Breakfast Special: Dwane Casey’s Two Scoops of Revenge

The dumbest thing the Toronto Raptors did in an otherwise stellar offseason was fire Dwane Casey after a 59-23 regular season.

And the smartest thing the Detroit Pistons did was show Stan Van Gundy the door in order to get Casey back on an NBA sideline without missing a single gameday.

So as good as the Raptors are—and at 12-2, they are very good—Wednesday night belonged to Casey’s Pistons, who won 106-104 on some late-game heroics from Reggie Bullock:

Just watch the pure exuberance on Blake Griffin‘s face. Watch the way the Pistons celebrate together. Watch everything that Casey has instilled into this team.

Then tell me he’s not a legitimate Coach of the Year candidate if he can somehow coach this previously-underachieving franchise into the top 4 in the East somehow this year.

Detroit was 10-of-33 on three-point shots. Which isn’t good (30.3 percent) but if Masai Ujiri and friends somehow thought they were getting a triumph of modern basketball with DeMar DeRozan shipped out of town and Casey—at one point one of the worst Scott-Hollins Syndrome cases in the league before last year—coaching elsewhere, the 4-of-20 the Raptors shot made fools of them all.

This was supposed to be one of those “your hot ex-girlfriend shows off her new guy and rubs it in your face” games for Casey.

Instead, the new guy got a kick in the ghoulies like an ’80s coming-of-age movie.

You done good, Dwane Casey. Celebrate this one a little bit more than usual…on second thought, you really don’t need me to tell you that, do you?

Blake Griffin’s 30 points and 12 rebounds make him the man of the match:

Buck Wild in Milwaukee

The Memphis Grizzlies, every NBA fan’s vexation for the fourth consecutive season as we try to make anything resembling sense out of these guys, walked into Milwaukee, beat up the Bucks, and stole their lunch money.

Well, OK, they won by one possession—bolstering the Bucks’ “win big, lose close” street cred in the process—but still, it’s the freaking Bucks.

Marc Gasol just became the only center in NBA history not named Brook Lopez to make six threes in a game, going 6-of-12 from out there, 10-of-18 overall, and notching 29 points.

Mike Conley had 26 on 9-of-16 to prop up his case as the best player never to make an All-Star team.

And Mike Budenholzer’s squad, which tries so very effectively to be Rockets East, just ran aground on the same problem Houston so often runs up against.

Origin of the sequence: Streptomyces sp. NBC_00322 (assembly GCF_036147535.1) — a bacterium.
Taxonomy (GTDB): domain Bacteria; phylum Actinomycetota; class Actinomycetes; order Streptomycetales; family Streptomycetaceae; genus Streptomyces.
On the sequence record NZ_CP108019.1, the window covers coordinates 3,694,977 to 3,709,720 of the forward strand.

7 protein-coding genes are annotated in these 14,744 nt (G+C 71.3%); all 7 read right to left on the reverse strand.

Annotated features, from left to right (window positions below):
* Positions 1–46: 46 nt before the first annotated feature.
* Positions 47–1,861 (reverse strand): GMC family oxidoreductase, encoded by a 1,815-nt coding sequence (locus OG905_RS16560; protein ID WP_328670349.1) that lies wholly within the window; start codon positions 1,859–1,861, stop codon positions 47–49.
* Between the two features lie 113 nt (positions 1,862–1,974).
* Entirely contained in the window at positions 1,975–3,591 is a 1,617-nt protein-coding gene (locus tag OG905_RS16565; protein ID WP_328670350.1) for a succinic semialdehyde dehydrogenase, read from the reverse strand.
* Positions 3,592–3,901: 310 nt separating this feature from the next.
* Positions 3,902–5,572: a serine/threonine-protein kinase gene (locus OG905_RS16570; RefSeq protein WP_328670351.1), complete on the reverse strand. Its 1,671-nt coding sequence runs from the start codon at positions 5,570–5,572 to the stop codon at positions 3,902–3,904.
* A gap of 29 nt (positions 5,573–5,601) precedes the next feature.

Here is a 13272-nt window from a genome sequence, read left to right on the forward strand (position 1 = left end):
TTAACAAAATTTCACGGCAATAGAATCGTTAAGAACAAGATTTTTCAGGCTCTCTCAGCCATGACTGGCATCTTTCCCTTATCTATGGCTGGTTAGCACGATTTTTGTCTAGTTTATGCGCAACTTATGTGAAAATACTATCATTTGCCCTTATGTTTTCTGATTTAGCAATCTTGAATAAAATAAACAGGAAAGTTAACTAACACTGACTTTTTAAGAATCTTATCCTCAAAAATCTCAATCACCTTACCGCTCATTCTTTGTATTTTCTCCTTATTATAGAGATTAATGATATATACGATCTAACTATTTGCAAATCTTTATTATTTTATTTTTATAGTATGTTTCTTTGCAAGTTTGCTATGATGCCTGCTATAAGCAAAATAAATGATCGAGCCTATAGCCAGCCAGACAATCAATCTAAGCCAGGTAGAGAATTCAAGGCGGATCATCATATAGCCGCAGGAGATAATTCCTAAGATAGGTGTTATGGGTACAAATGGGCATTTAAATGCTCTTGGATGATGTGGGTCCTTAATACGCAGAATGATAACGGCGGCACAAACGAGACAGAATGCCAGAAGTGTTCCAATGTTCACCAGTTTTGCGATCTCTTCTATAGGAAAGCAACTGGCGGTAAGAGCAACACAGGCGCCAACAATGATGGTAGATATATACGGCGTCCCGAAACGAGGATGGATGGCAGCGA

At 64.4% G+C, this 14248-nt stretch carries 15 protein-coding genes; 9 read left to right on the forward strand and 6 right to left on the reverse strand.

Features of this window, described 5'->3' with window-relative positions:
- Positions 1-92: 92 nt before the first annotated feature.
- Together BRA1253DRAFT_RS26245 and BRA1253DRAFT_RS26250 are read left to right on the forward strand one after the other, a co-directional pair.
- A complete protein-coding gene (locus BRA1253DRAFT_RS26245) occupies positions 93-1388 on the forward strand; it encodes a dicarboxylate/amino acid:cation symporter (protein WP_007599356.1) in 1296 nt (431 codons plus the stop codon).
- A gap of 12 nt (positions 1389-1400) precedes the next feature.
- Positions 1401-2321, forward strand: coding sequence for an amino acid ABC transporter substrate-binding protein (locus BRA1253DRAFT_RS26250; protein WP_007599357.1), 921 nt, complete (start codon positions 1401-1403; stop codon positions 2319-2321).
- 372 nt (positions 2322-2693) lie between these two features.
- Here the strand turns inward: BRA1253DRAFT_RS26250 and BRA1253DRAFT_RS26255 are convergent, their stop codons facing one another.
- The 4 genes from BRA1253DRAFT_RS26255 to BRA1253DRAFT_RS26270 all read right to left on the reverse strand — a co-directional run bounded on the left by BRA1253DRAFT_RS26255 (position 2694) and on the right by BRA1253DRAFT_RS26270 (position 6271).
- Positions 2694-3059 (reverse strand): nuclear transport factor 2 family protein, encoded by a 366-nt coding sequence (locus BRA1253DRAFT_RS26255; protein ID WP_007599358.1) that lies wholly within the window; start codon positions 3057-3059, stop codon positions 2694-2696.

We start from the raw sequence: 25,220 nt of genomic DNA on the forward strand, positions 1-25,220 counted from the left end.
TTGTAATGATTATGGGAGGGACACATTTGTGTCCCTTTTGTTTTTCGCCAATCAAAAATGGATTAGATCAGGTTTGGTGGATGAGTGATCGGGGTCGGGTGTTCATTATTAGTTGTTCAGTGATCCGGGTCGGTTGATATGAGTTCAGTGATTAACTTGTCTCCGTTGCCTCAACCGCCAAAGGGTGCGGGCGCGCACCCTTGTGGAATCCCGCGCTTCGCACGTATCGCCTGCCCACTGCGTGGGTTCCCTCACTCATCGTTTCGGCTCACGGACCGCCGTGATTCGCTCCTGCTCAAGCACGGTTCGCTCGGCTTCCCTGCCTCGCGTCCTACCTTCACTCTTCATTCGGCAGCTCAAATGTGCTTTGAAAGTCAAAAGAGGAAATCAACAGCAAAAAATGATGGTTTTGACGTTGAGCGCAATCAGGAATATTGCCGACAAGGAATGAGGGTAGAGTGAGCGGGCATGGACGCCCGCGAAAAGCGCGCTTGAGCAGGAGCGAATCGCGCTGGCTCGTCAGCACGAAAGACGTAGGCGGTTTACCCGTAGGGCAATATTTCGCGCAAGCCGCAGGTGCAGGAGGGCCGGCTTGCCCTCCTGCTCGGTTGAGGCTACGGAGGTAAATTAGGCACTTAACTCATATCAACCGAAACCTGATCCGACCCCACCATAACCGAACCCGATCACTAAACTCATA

Three is more than two. But two is more than zero, and when you hit 9-of-35 (25.7 percent) from three and 32-of-46 (69.6 percent) from two, something’s gone a bit sideways, hasn’t it?

Milwaukee won the rebounding battle (44-34). They didn’t get clobbered too badly on turnovers (16-12). But basketball is ultimately a game of doing a trained seal impression, and on that front the Bucks fell short.

Speaking of “three is more than two”, though, how about Memphis coach J.B. Bickerstaff doing a pretty good job demonstrating what he learned from Daryl Morey in Houston? Memphis was 14-of-36 from three (38.9 percent) and 28-of-47 (59.6 percent) on two-pointers.

Feel the love, fans, even the freaking Grizzlies are upping the entertainment value.

You like threes? I like threes! Let’s watch some threes.

Luka Doncic Just Isn’t Fair

The Dallas Mavericks beat the Utah Jazz 118-68. Sixty-eight points in an NBA game in 2018 will get you beaten to a pulp so bloody that nobody can identify the remains (contrast the Boston Celtics in 2002, who scored 66 points in a playoff game and won.)

And Super Saiyan Goran Dragic, aka Luka Doncic, aka America’s Second-Best Slovenian (sorry Melania, it’s a bronze medal for you), did…this.

Seriously, that’s Rudy Gobert, perpetual Defensive Player of the Year candidate, getting hey-look-it’s-Batman’d by Doncic on an absolutely filthy play right at the rim. Doncic is the real deal.

How bad was it for the Jazz? The starters shot 17-of-40 (42.5 percent) from the field and 4-of-14 (28.6 percent) from three. That’s pretty bad, but it’s not 68 points bad.

The Jazz bench? 8-of-40 (20 percent) from the field and 2-of-21 (9.5 percent) from three.

Meanwhile, the Mavs couldn’t miss…well, except on their free throws (16-of-24 ain’t good.) They shot 58.4 percent from the field, 42.9 percent from three, had every single bench player make at least half of his shots (total bench production: 25-of-36, 69.4 percent overall), destroyed Utah 51-33 on the boards, and just for kicks had Dwight Powell end up at plus-34 for the game.

While we’re on the subject, the Jazz came into this game at +2.2 for point differential. That’s a 47-35 pace over the course of a season.

They left at -1.6, an expected W-L record of 37-45. Ten losses in one, you could say. They dropped from sixth to 12th.

The Mavs, meanwhile, just altered their expected win total from 34 to 45 in that same one stroke. They’re now sixth in point differential and instantly playing better than their 6-8 record.